The Ecumenical Imperative: Intrinsic to the Church
In late November, Pope Francis told the Pontifical Council for Christian Unity that ecumenism—the quest for unity among Christians—must be an ever-present concern for the Church. Acknowledging problems created by new divisions over moral and doctrinal issues, the Pope emphasized the importance of “spiritual” ecumenism—common prayer and cooperation in good works—as well as the ecumenism of blood, that is, recognizing all martyrs for the Faith.
In fact, the Pope himself devoted significant time in November to ecumenical initiatives. He addressed Evangelical Protestants on November 6th and he met with the Ecumenical Patriarch (the Orthodox Archbishop of Constantinople), Bartholomew I, in Turkey at the end of the month. (They had already met in the Holy Land and issued a joint declaration six months earlier.) On the return flight from Turkey, Francis offered the press a number of insights into the urgency and possibilities of the quest for Christian unity today.
In 1964, the Second Vatican Council’s Decree on Ecumenism (Unitatis Redintegratio) firmly established the ecumenical project as a necessary expression of the common baptism of all Christians and of Christ’s desire that his followers would be one (Jn 17:21). It is a short document, easily read with considerable profit. (However, for my even briefer summary, see Vatican II on Ecumenism: Principles and Vatican II on Ecumenism: Practice.) Pope John Paul II followed up in greater detail with his 1995 encyclical That They May Be One (Ut Unum Sint).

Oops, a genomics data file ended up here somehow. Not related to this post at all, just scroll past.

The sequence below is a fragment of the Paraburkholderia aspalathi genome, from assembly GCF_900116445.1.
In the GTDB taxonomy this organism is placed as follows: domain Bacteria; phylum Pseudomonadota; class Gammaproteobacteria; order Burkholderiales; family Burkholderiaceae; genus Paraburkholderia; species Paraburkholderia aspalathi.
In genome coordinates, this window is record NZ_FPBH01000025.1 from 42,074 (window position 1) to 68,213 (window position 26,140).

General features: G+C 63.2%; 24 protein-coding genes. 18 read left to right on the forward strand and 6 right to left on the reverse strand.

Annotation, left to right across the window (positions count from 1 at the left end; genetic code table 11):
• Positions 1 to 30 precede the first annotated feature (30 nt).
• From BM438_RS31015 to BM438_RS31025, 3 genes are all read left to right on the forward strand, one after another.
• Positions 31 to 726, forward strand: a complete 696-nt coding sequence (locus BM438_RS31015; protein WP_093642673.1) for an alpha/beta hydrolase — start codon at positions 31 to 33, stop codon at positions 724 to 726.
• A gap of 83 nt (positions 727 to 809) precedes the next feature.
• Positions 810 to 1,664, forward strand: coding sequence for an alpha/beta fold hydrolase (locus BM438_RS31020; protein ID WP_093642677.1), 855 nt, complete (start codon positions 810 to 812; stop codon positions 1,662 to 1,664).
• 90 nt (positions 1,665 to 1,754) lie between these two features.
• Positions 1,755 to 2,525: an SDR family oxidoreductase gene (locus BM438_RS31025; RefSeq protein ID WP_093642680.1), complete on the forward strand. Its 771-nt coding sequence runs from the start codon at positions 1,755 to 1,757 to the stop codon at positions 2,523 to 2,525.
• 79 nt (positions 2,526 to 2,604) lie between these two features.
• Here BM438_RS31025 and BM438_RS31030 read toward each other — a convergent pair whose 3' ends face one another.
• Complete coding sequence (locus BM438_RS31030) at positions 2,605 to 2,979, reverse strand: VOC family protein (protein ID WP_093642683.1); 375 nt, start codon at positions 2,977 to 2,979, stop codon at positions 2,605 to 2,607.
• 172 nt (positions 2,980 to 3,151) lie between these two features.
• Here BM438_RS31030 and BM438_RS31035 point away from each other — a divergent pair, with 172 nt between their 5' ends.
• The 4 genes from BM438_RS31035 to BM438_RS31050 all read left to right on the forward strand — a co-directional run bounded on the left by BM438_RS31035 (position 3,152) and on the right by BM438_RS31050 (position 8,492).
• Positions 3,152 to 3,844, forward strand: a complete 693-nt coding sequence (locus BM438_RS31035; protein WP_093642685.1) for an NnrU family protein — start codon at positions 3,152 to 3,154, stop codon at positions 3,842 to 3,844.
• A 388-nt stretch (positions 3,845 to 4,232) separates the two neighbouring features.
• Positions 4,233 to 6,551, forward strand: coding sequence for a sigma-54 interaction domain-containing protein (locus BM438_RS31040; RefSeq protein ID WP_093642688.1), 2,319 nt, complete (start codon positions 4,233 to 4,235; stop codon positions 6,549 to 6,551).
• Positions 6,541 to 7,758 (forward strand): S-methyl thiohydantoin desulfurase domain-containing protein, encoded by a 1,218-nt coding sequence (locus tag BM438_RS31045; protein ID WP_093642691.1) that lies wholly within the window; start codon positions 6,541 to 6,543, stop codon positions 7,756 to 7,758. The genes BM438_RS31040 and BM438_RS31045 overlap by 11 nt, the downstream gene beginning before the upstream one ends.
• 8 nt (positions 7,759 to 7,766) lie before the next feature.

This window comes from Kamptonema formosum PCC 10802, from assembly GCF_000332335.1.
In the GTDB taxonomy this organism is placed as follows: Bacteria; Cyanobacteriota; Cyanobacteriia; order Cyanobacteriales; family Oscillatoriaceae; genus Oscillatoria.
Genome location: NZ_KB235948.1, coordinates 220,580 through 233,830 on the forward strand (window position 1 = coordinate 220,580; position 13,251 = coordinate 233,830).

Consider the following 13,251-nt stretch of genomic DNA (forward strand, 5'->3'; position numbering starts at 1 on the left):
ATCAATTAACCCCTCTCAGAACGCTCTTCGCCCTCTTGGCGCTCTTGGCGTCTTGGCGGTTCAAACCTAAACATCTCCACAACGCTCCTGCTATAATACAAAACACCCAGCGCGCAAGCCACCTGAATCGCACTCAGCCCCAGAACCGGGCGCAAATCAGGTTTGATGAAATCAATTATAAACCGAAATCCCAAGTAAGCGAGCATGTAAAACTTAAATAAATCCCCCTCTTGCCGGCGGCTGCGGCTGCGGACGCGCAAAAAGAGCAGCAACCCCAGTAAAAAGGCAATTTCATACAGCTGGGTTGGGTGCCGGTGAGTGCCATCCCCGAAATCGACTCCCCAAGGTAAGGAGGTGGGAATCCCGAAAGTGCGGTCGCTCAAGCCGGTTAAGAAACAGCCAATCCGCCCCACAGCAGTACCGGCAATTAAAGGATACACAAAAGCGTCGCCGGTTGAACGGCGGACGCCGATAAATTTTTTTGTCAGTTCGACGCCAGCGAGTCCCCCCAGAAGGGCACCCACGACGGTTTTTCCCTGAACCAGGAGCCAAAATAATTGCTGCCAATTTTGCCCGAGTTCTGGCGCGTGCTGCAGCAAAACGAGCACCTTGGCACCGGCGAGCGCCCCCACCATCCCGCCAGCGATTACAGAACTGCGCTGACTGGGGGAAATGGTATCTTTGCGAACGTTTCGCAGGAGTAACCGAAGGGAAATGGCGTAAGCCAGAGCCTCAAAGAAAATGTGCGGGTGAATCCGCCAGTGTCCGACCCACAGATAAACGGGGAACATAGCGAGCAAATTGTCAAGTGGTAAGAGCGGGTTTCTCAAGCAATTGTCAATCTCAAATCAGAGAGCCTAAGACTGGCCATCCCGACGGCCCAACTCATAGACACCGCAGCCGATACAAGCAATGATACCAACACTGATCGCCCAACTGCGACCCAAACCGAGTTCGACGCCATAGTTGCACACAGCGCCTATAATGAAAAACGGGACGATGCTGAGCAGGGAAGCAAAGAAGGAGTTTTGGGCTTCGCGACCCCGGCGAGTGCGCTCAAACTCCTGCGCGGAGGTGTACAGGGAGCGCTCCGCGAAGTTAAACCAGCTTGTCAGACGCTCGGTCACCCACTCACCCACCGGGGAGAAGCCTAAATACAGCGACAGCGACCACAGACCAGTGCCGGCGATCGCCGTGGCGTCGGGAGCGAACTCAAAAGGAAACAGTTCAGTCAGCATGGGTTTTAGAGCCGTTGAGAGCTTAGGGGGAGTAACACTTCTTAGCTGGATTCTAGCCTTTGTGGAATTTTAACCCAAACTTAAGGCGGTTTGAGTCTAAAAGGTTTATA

An Imperative of Fidelity
I presume everyone knows that formal rifts in the Body of Christ have now persisted for a very long time—nearly a thousand years for Orthodoxy and nearly five hundred for Protestantism. I also presume that many contemporary readers are aware of the lack of respect for truth which too often pervaded Catholic efforts at ecumenism during the first generation after its importance was stressed by the Council. At that time, ecumenism was often used as an excuse to abandon authentic Catholicism—but, after all, everything was used that way by nominal Catholics who were too influenced by the larger secular culture.
Still, given the long history of the divisions, and in the wake of some faulty efforts which further undermined Christian unity by almost literally throwing the Baby out with the bath water, why has this become such an important goal in our time, and why should we hope for (and even expect) significant ecumenical progress now?
The first point to be made is that even the Church, with all her Divine guarantees, does not in her historical actions excel in emphasizing all aspects of the Gospel in every time and place. The human culture in which the Church finds herself at any given moment either assists or hinders her in recognizing the importance of one Christian concern or another. Changing cultures and attitudes open the way to significant ecclesiastical progress in one area even while there may be slippage in another. Moreover, the Church herself gradually comes to understand Divine Revelation more perfectly over time. All in all, she may be prepared to undertake in one time and place a particular way of fulfilling God’s will which was either impossible or not yet fully recognized in another.